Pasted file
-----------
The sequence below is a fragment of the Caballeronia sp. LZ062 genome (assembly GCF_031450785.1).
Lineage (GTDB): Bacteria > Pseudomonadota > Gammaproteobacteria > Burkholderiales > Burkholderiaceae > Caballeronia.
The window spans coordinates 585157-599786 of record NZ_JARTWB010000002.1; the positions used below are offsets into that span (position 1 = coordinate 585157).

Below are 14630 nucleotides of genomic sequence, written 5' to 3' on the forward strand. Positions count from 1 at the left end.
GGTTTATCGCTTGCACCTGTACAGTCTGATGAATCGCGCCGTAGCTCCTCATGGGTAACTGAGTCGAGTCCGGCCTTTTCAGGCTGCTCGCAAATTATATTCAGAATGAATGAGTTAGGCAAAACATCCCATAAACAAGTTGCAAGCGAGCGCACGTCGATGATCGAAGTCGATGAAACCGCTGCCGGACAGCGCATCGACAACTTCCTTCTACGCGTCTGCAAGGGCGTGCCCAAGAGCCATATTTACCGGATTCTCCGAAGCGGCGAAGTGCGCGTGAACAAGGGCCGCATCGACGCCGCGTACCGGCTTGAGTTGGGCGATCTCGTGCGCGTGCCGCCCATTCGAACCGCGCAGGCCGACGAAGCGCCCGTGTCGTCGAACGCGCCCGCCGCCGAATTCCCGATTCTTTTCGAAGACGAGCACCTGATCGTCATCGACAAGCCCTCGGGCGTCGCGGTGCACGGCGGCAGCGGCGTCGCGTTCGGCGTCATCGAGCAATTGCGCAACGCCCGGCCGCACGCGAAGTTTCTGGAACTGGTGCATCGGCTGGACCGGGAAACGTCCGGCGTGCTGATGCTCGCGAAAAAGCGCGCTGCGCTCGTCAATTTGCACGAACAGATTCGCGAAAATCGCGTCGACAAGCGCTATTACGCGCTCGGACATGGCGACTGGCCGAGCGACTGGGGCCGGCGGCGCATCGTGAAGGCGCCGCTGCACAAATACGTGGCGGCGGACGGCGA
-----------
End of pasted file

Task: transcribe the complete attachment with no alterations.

The sequence below is a fragment of the Caballeronia sp. LZ062 genome (assembly GCF_031450785.1).
Lineage (GTDB): Bacteria > Pseudomonadota > Gammaproteobacteria > Burkholderiales > Burkholderiaceae > Caballeronia.
The window spans coordinates 585157-599786 of record NZ_JARTWB010000002.1; the positions used below are offsets into that span (position 1 = coordinate 585157).

Below are 14630 nucleotides of genomic sequence, written 5' to 3' on the forward strand. Positions count from 1 at the left end.
GGTTTATCGCTTGCACCTGTACAGTCTGATGAATCGCGCCGTAGCTCCTCATGGGTAACTGAGTCGAGTCCGGCCTTTTCAGGCTGCTCGCAAATTATATTCAGAATGAATGAGTTAGGCAAAACATCCCATAAACAAGTTGCAAGCGAGCGCACGTCGATGATCGAAGTCGATGAAACCGCTGCCGGACAGCGCATCGACAACTTCCTTCTACGCGTCTGCAAGGGCGTGCCCAAGAGCCATATTTACCGGATTCTCCGAAGCGGCGAAGTGCGCGTGAACAAGGGCCGCATCGACGCCGCGTACCGGCTTGAGTTGGGCGATCTCGTGCGCGTGCCGCCCATTCGAACCGCGCAGGCCGACGAAGCGCCCGTGTCGTCGAACGCGCCCGCCGCCGAATTCCCGATTCTTTTCGAAGACGAGCACCTGATCGTCATCGACAAGCCCTCGGGCGTCGCGGTGCACGGCGGCAGCGGCGTCGCGTTCGGCGTCATCGAGCAATTGCGCAACGCCCGGCCGCACGCGAAGTTTCTGGAACTGGTGCATCGGCTGGACCGGGAAACGTCCGGCGTGCTGATGCTCGCGAAAAAGCGCGCTGCGCTCGTCAATTTGCACGAACAGATTCGCGAAAATCGCGTCGACAAGCGCTATTACGCGCTCGGACATGGCGACTGGCCGAGCGACTGGGGCCGGCGGCGCATCGTGAAGGCGCCGCTGCACAAATACGTGGCGGCGGACGGCGA